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Impotent? Maybe Not

What is impotency? What can cause it and how can it be treated? Dr. Ronen Rub, Head of the Urology Department and Director of the Sexual Health Clinic at Hillel Yaffe Medical Center, offers a glimpse into the causes of impotency and new treatments in the field
26/07/2012

 

In Israel, an estimated 70,000 new cases of impotency are added every year, but only 10% of patients seek help

Impotency is defined as the inability to achieve a full erection that is capable of penetration during sexual relations, an inability to maintain an erection during sex and short erection time that is not sufficient to maintain enjoyable sexual contact between the couple. 

Sexual dysfunction is extremely common among men over 50. Up to 30% of men in this age group will suffer from erectile dysfunction for a variety of reasons. The incidence of erectile dysfunction increases with age, reaching 60% among men over the age of 70. These disorders are not rare in younger men, affecting between 10%-15% of men below the age of 40. 

70,000 new cases of impotence are estimated to occur each year in Israel, but only 10% of patients seek help. One of the main causes when dealing with impotence is the fact that a year or more can pass before the patient recognizes the problem and seeks help – due to lack of awareness, embarrassment, neglect or denial.

Causes of Erectile Dysfunction  

  • Impotency has several underlying causes – physical, emotional or a combination of the two. 20%-25% of erectile dysfunction is attributed to emotional factors: depression, stress, anxiety, relationship problems and stress, performance anxiety, unsupportive sexual partner, etc. Other cases are attributed to physical causes, including:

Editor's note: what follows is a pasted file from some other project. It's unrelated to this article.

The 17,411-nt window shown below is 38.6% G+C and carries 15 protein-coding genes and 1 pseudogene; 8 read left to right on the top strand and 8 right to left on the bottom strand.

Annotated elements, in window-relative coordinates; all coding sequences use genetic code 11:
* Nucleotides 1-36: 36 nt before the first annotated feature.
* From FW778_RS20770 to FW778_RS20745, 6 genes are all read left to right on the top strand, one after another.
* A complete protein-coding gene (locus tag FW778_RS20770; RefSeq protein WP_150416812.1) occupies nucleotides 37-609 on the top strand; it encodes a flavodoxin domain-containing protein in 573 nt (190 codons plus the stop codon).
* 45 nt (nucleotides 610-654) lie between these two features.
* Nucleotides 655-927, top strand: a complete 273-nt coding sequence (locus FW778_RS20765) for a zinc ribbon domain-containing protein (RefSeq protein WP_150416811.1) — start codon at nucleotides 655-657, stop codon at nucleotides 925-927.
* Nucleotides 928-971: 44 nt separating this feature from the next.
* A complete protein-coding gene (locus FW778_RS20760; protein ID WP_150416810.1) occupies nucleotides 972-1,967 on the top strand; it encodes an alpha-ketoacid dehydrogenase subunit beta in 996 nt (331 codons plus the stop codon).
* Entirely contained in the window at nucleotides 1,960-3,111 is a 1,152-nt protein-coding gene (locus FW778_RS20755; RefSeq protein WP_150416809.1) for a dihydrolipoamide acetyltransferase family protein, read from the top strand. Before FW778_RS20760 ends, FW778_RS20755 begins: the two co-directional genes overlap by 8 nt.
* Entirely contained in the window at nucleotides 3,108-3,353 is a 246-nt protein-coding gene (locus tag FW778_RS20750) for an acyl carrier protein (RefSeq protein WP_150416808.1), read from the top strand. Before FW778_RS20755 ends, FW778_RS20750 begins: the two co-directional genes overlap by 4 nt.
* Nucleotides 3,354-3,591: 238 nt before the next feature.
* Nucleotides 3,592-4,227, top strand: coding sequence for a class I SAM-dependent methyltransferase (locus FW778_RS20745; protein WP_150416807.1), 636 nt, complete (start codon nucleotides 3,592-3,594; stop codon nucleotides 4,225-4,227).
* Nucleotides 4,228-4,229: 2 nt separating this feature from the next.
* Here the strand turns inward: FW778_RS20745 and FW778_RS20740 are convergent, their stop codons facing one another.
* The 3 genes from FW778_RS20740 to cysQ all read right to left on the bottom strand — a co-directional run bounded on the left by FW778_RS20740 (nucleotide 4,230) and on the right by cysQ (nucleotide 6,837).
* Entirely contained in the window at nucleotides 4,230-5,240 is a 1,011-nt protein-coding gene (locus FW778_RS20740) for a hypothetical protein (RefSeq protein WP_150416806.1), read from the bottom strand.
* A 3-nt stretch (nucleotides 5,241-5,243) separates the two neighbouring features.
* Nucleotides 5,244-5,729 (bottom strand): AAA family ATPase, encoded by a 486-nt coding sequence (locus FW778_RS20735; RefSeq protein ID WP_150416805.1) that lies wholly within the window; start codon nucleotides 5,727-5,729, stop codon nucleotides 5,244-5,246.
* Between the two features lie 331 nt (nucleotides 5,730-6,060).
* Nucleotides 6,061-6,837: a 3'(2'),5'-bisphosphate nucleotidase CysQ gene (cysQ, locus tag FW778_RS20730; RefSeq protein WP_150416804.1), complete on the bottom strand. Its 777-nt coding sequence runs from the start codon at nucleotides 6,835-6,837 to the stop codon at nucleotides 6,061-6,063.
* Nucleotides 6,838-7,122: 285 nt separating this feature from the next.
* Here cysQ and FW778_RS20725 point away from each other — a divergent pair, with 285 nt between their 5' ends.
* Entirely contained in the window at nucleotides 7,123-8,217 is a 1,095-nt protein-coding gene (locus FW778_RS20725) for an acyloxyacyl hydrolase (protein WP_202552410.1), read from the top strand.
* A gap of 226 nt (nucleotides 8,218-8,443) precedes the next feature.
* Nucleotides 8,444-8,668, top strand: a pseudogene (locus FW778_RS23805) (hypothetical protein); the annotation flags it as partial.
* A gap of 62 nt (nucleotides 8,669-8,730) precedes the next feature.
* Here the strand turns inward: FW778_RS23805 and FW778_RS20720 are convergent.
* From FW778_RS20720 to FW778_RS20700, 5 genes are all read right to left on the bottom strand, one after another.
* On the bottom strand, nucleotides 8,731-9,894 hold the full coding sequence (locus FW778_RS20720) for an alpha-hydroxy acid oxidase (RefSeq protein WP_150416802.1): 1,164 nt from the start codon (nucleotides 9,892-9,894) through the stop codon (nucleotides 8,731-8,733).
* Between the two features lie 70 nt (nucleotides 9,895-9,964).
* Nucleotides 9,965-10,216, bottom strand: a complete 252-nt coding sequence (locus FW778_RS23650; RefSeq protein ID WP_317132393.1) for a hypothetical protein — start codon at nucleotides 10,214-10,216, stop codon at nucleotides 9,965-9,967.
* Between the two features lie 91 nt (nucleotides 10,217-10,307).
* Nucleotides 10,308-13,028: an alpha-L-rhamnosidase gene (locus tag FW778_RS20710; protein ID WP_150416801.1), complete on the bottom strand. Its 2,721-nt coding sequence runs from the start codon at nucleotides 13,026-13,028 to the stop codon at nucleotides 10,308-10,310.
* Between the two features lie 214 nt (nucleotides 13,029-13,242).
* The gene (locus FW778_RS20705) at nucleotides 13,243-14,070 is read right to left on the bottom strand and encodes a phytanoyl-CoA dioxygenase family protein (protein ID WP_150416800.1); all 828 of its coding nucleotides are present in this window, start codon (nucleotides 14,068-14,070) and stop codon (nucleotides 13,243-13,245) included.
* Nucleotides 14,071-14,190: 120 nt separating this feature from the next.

• Disruption in blood supply to the penis 
  • Disruption in nerve activity in various sites in the body 
  • Various medications 
  • Bruises and pelvic surgery 
  • Hormone changes 
  • Radiation therapy and chemotherapy 
  • Disease (such as diabetes, the most common cause since it damages nerves and interferes with blood flow to the penis) 
  • Obesity 
  • Smoking and alcohol as well as drug use 

How is impotency treated?  

1. The first step is a diagnosis. A diagnosis includes providing the attending physician with a complete sexual history, followed by a medical history – diseases, drugs, hormone therapy, accidents, emotional state. Nocturnal penile tumescence (spontaneous erection during sleep or in the morning).

Other aspects that must be examined include the time when the impotence occurred, the relationship between impotency and other events (stress or pressure) – impotency that is the result of failed sexual activity is not like impotency attributed to heart disease or diabetes, despite the cause being psychological in nature in both cases.

2. A physical examination of the patient. The physical examination will include an examination of peripheral pulses, signs of vascular disease, examination of the testicles and penis, a rectal exam and a neurological exam. The laboratory tests include blood tests, kidney function, blood count and hormone tests that include testosterone, prolactin, hormone function of the pituitary gland and thyroid gland.